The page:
John Travers signs up for Belfast International Athletics Meeting
JOHN Travers is the latest top athlete to sign up for the Belfast International Athletics Meeting on May 7.
The Dubliner was a finalist over 1500m at last year’s European Indoor Championships and has been burning up the boards over the winter.
The Donore Harrier raced frequently in the USA with the highlight being a 3:58.10 mile at the Millrose Games in New York in late February. Earlier he had also clocked 7:55.05 for 3000m at the Valentine Meeting in Boston.
“I’m delighted to have an athlete the calibre of John coming to the meeting,” said meet director Eamonn Christie.
“The new Mondo surface at the Mary Peters is ultra fast meaning we’re expecting a really good time from him.
“It’ll also be an excellent opportunity for our own northern runners to get a good time for 3000m.
“Young James Edgar ran very well to win the race last year and I’d expect him to be in the field as well as Scott Rankin, Conor Duffy and Paddy Hamilton who all ran well in the World Half Marathon in Cardiff at the weekend. I’m also hoping to sign up a couple of quality runners from across the water to boost the field."
With five weeks to go, the women’s 800m is also shaping up to be quite a contest.
Last year Yorkshire woman Alexandra Bell won in 2:03.24, an Irish Milers’ Club record.
The Pudsey & Bramley athlete has already signed up to defend her crown but faces stiff opposition in Scotland’s Katy Brown, a 2:02.33 performer, as well as the rich crop of local two-lappers including Katie Kirk, Kelly Neely, Erin McIlveen and Aislinn Crossey.
There is detailed information on the meeting at www.irishmilersclub.org where on-line entries are also being taken.
The Belfast event is the second Irish Milers’ fixture of the new season after the Greystone meeting on April 30.
FOLLOW THE FIVE GOLDEN RULES FOR RUNNING A PERFECT 5K
The 5k distance is the perfect distance to test all runners, regardless of age or experience.
Although races of half marathon, full marathon and even longer continue to grow in popularity, most runners will say there is still nothing better to test you than a good 5k.
These short races are perfect for anyone looking to take their first steps in the sport while they are also ideal for more experienced runners who want to test their speed and fitness. And for those who say it is too short to be a real test, it is important to remember that it is an Olympic event and probably the most popular racing distance.
So popular is the distance that in Donegal, there may be two or three 5ks happening within a relatively small area on the same night.
As one wit once quipped: “You could be running a 5k in Donegal and meet another coming in the opposite direction.”
One of the attractions of the distance is that you recover quickly and can resume full training within two to four days after the race. That is, of course, presuming you are training regularly and in good health. If you want to achieve your best result, it is important that you observe the five golden rules of 5k.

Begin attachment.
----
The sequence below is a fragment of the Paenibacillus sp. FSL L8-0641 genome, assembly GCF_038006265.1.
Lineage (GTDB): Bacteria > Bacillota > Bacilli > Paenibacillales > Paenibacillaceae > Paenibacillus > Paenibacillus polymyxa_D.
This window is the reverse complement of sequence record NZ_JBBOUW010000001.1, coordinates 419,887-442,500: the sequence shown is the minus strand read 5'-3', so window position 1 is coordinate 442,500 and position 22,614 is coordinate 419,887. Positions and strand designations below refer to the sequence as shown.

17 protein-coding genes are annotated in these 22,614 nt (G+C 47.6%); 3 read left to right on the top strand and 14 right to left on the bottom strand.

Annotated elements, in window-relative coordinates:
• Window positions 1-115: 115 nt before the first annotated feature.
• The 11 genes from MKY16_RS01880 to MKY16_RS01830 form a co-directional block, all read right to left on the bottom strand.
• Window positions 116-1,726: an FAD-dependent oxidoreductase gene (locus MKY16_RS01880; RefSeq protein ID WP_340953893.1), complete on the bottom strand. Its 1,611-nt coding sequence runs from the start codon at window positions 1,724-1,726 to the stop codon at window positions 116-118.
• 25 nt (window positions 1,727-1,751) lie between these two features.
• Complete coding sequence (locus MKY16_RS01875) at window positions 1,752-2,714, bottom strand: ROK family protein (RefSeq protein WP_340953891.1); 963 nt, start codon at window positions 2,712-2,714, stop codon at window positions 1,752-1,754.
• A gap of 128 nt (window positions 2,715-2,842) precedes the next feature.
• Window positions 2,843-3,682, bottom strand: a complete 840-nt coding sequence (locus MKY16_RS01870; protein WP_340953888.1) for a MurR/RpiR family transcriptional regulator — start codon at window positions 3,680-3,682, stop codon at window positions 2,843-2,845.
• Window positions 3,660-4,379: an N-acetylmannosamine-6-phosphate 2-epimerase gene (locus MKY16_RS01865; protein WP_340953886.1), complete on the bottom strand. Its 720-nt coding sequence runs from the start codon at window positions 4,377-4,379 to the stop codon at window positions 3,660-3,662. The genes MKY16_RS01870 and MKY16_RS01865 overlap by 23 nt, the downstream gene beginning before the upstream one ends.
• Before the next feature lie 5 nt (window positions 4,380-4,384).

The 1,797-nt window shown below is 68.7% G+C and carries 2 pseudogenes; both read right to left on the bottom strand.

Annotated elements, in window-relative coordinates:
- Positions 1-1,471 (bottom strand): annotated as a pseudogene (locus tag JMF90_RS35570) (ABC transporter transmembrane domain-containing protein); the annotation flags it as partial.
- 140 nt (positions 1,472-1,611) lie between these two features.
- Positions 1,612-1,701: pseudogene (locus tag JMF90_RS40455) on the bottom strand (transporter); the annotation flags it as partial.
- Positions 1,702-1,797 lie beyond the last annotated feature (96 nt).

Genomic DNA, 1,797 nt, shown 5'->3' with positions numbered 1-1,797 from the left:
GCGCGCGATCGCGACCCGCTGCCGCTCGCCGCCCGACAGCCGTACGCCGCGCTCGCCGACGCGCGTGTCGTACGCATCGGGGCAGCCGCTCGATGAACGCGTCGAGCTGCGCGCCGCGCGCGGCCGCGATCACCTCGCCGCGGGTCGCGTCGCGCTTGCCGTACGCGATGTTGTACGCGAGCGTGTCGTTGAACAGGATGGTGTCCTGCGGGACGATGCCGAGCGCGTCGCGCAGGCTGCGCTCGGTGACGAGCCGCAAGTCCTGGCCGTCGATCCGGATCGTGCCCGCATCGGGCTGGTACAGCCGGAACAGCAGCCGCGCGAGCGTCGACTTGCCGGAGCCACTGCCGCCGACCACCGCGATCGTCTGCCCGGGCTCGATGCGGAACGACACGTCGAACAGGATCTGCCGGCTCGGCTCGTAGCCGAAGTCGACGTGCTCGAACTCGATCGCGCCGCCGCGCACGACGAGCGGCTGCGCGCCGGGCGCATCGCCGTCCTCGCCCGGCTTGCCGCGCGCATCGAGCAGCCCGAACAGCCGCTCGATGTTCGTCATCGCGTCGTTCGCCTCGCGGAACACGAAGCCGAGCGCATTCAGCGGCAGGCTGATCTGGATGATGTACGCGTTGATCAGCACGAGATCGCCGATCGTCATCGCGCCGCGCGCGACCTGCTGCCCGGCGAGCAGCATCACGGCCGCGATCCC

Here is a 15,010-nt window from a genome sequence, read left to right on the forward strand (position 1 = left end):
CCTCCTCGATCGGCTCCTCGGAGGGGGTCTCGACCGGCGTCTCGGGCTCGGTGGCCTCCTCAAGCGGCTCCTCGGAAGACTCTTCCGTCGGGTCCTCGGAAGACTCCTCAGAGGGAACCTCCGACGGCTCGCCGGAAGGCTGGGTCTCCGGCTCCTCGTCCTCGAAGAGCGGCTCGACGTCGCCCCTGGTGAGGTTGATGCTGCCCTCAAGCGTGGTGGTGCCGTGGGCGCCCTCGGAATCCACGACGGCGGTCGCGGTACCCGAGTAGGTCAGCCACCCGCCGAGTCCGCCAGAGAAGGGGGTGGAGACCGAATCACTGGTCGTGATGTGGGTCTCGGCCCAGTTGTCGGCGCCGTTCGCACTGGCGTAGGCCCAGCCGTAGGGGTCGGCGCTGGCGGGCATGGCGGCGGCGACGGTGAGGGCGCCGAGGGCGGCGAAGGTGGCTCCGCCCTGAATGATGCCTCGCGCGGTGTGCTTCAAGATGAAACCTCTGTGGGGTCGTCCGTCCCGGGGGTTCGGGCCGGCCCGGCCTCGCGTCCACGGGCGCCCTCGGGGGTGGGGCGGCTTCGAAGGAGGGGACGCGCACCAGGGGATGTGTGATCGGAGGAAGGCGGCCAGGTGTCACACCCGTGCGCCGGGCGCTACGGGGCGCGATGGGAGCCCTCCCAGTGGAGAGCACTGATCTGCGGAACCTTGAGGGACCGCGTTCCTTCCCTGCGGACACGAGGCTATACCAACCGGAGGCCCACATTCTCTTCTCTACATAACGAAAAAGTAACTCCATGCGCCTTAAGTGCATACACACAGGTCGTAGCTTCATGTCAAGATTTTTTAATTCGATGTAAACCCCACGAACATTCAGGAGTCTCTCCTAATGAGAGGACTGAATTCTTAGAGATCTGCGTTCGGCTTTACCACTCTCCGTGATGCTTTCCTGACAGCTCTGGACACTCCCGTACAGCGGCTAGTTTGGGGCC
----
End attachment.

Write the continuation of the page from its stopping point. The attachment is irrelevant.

1. Be Lean
A successful 5k runner has to be lean to attain the best possible time for the distance. This means you will have to vigilant about what you eat in order to arrive at the start line in peak condition to run fast. This does not mean you have to starve yourself.
From the energy point of view, it is important to make it clear that a runner of 70 kgs (11 stone approximately) uses only 350 calories in running 5k.
For that reason it is not necessary to load up on carbohydrates in the days before the race.
Instead, it is important not to be carrying any extra weight and that the training you have done is geared toward making you run more economically and efficiently.
2. Complete a Training Programme
It is important that you prepare properly for your 5k race. This means that you should have completed a training programme. These are readily available in running magazines or websites – even better get one from a coach at your local athletics club. It is advisable that you follow a programme that suits your age, ability and exercise background.
3. Warm Up Adequately
The 5k is a fast race and you need to maintain a good pace over the whole distance. For that reason, you need to arrive at the start line completely ready to run fast. To achieve this, you will need to have raised your body temperature and kicked off the process of supplying additional blood to the muscles.
Everyone has their own ideas on warm-up but ideally this should start at least 45 minutes before race time with some gentle jogging and conclude with a few strides at, or just faster than, race pace.
4. Know the course
The more familiar you are with a course, the easier it will be for you to master it. If it contains a hill or two, make sure you include some uphill and downhill running in your training plan.
5. Race Pace
There is no doubt after all that preparation that anticipation levels will be sky high. But it is crucial that you run an even pace throughout the entire distance of the race. A level distribution of energy will reap the best reward in terms of a time.
The most common error is to start too fast. Build up an oxygen debt at the start and you will struggle at some point. Best go off steady. You should have an idea of your best pace from your training, stick to this.
It is preferable to make up ground in the later stages than be struggling with fatigue as one after another runner overtakes you.
Observing these rules, combined with sensible training, a healthy diet and plenty of rest and sleep, should see you cruise to a personal best at your local parkrun or at one of the upcoming 5ks near you:
April 15: Dental Solutions 5K, Derry; April 16: Patsy Kelly 5K, Dundalk; April 20: Queen’s 5K, Belfast; April 27: Purple Ladies 5K, Ballymoney